Why is it important?
Also known as a misalliance or mismating. Even with the very best of intentions, sometimes it happens - a randy dog manages to catch your bitch when she's in season and before you can stop them, he's had his wicked way with her. Fifty years ago, the only solution was to wait it out and hope no puppies emerged (and if they did, that you could find homes for them), but nowadays there are a lot more options.
Can I keep the puppies?
Before you make a decision, you need to think long and hard about what you want to do. While raising a litter of puppies can be very rewarding, it is also very expensive, very hard work, and with thousands of unwanted dogs in rescue centres, you need to be certain you can find "forever homes" for all of them. If you don;t know who the father is, there's also the minor issue that the pups won't be eligible for any pedigree books, which will affect their financial value.
What are the chances that my bitch is in pup after a single mating?
Pretty good, we're sorry to say. In dogs, a bitch will not allow herself to be mated unless she's in oestrus and therefore probably fertile. No matter how enthusiastic the dog is, if she's not ready he doesn't get a chance. So, she will be in the fertile phase of her cycle. If the dog ties (his penis becomes trapped inside the bitch after mating), the probability is fairly high that some puppies will result. However, untied matings may also be fertile - most dogs won't ejaculate fully until they've tied, but it only takes a handful of sperm to give you a litter!
When can you test for pregnancy?
There are several different tests available for pregnancy in bitches:
(1) Abdominal palpation
In this test, the vet will carefully feel the abdomen and try to locate the bulges in the uterus that contain the developing puppies. This is most reliable between 4 and 5 weeks after the mating, but is very tricky in larger bitches and any who are overweight. Nowadays, we wouldn't routinely recommend this method, because it's not terribly reliable - it's very easy to miss a small puppy, or find a big lump of faeces and think it is a pup!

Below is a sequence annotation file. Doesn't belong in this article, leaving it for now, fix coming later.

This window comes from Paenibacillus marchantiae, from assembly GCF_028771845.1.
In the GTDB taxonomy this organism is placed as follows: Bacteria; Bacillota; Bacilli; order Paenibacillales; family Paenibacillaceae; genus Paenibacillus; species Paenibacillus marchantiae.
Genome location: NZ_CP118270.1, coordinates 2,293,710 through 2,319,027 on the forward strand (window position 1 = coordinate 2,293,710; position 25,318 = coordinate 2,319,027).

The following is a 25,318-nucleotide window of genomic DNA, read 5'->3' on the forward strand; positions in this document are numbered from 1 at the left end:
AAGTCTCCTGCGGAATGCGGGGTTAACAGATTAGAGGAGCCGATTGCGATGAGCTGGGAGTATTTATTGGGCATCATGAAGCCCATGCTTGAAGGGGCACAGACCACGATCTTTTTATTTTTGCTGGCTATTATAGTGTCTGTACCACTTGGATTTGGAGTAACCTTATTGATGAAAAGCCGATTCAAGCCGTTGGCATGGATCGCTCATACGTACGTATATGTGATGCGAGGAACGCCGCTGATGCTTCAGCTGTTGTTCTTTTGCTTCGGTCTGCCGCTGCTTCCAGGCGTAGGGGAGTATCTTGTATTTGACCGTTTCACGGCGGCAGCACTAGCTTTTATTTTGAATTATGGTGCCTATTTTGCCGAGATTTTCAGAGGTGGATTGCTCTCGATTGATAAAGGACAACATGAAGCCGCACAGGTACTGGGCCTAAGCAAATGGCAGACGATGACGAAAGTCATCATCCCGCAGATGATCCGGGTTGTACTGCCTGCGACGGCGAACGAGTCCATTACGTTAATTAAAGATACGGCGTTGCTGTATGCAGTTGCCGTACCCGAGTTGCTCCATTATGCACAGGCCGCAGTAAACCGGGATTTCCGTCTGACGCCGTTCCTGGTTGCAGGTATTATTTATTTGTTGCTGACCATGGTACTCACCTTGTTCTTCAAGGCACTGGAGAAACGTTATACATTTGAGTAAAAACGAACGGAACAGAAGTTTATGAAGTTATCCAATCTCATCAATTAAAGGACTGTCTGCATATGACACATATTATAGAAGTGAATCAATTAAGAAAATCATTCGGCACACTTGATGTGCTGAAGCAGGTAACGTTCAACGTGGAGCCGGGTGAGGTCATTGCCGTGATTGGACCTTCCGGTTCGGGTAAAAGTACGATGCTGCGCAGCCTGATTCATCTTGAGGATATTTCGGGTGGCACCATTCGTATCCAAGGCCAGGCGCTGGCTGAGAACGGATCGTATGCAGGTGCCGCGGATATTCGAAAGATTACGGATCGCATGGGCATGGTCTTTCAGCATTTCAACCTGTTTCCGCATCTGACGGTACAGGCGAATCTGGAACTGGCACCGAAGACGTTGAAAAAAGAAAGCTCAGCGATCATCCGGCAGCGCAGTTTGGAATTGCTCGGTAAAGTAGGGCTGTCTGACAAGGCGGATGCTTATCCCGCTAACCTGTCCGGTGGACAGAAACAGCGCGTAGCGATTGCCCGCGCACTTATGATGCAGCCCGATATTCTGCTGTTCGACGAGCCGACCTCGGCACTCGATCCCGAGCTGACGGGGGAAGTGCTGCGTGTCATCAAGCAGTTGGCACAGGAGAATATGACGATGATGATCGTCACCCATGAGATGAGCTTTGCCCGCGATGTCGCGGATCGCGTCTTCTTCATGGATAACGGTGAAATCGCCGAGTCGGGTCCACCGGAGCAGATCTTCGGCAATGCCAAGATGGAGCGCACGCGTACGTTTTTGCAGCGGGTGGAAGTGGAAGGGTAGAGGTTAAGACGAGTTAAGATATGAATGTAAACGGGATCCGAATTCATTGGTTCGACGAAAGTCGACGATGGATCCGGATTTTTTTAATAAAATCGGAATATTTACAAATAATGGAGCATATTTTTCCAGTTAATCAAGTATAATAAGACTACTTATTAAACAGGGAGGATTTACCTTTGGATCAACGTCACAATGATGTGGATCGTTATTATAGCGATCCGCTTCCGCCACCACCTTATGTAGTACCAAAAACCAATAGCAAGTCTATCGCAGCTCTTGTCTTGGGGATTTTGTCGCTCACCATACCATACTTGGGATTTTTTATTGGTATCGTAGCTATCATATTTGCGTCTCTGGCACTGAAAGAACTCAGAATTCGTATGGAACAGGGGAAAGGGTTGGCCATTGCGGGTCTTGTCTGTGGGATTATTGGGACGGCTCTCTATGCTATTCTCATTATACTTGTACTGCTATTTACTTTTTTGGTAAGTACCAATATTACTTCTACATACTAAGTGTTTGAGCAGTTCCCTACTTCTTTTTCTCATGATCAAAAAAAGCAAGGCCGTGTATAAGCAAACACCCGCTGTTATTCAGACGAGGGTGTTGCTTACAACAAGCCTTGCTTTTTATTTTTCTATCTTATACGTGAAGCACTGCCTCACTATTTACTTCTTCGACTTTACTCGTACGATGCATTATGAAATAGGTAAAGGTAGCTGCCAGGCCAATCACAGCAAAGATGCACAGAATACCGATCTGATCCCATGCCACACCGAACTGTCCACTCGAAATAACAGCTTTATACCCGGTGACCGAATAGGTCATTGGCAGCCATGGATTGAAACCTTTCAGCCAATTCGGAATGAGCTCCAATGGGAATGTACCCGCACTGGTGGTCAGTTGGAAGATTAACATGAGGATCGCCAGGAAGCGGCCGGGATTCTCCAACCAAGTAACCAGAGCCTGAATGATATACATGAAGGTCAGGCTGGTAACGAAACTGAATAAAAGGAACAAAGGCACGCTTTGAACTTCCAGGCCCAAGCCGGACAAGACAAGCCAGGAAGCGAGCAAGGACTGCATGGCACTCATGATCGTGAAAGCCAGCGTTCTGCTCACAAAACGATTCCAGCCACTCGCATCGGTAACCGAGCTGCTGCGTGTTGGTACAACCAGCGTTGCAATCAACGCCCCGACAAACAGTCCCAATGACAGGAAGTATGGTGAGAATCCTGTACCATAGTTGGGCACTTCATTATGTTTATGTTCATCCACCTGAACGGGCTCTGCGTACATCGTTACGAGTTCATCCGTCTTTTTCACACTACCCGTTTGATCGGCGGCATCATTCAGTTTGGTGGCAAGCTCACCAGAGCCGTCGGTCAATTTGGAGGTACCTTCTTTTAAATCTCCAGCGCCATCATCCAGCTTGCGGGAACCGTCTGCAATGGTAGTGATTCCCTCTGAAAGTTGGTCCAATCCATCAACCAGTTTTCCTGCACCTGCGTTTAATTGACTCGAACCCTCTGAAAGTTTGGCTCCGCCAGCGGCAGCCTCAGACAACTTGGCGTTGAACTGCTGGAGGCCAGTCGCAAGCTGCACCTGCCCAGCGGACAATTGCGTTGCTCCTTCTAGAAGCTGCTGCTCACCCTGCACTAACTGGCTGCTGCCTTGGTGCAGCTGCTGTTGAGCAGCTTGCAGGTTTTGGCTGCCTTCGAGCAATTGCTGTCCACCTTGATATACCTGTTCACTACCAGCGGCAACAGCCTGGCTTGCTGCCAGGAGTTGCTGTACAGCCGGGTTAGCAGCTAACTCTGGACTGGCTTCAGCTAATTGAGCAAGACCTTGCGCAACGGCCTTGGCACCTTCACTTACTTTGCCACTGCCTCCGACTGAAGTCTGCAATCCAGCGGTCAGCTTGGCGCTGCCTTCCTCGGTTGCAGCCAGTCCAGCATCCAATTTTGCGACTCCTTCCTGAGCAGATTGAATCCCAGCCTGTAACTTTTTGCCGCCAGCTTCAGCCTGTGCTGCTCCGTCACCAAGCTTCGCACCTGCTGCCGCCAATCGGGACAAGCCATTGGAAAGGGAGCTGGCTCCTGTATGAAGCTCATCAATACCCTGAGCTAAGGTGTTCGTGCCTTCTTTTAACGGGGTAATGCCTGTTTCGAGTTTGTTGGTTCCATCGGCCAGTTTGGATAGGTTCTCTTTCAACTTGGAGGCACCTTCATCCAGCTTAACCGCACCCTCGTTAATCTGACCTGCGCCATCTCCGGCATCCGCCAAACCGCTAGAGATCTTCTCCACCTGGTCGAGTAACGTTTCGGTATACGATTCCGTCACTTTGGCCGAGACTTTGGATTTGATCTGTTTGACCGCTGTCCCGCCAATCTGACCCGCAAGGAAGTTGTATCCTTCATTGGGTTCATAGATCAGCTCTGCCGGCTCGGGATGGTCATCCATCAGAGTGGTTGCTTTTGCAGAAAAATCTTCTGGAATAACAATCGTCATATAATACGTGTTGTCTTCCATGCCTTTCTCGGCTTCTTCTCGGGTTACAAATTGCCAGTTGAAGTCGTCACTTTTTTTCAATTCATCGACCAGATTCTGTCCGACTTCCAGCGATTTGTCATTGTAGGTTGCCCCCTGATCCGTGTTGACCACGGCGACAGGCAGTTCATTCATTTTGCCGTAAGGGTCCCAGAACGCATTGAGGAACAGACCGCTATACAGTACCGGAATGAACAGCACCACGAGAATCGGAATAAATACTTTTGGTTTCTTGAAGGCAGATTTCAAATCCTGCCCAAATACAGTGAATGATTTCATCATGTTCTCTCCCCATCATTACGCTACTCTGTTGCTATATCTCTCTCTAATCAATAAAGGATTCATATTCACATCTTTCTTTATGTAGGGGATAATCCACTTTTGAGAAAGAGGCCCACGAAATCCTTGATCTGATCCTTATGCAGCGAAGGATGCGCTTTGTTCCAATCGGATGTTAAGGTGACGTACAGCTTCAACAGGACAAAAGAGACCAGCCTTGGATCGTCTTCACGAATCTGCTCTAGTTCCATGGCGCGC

(2) Relaxin Blood Test
This is a blood test for the hormone relaxin which is produced by the developing placenta. It is a pretty reliable way to determine whether the bitch is genuinely pregnant, or just has a false pregnancy. In some pregnant bitches, the test will give a positive result at 22 days after mating - however, a negative result this early may simply mean the puppies aren't developed enough yet, so it should be repeated 10-14 days later. It also doesn't tell you whether the puppies are alive or not.
(3) Ultrasound scan
This is the method we prefer to use - it is accurate from about 3 ½ weeks after mating, and can tell you how healthy the puppies are. It cannot, however, tell you how many there are - you'll need to wait until the puppies' skeletons form (in the last 3 weeks) and then get an X-ray to count noses to know that.
Spay her. If you don't intend to breed from your bitch again, your vets can spay her even if she is in pup - although it is a more difficult and risky procedure, because the blood supply to the uterus is much bigger. It is not something we would routinely recommend, but there may be some situations when it is appropriate.
Use medical treatment to cause her to reabsorb or abort the litter. This is usually the treatment of choice. Vets generally use a drug called aglepristone, which blocks the action of progesterone (the "pregnancy hormone"), causing the bitch to reabsorb the embryos (if given early enough in pregnancy). It takes the form of two injections 24 hours apart, given any time from 10 to 45 days after mating, and is effective in over 90% of cases. Occasionally, one or two of the puppies survive, so it is always useful to get a scan done 10 days afterwards, just to make sure.
If you think your bitch might have been "caught" - give your vet a ring and ask for advice!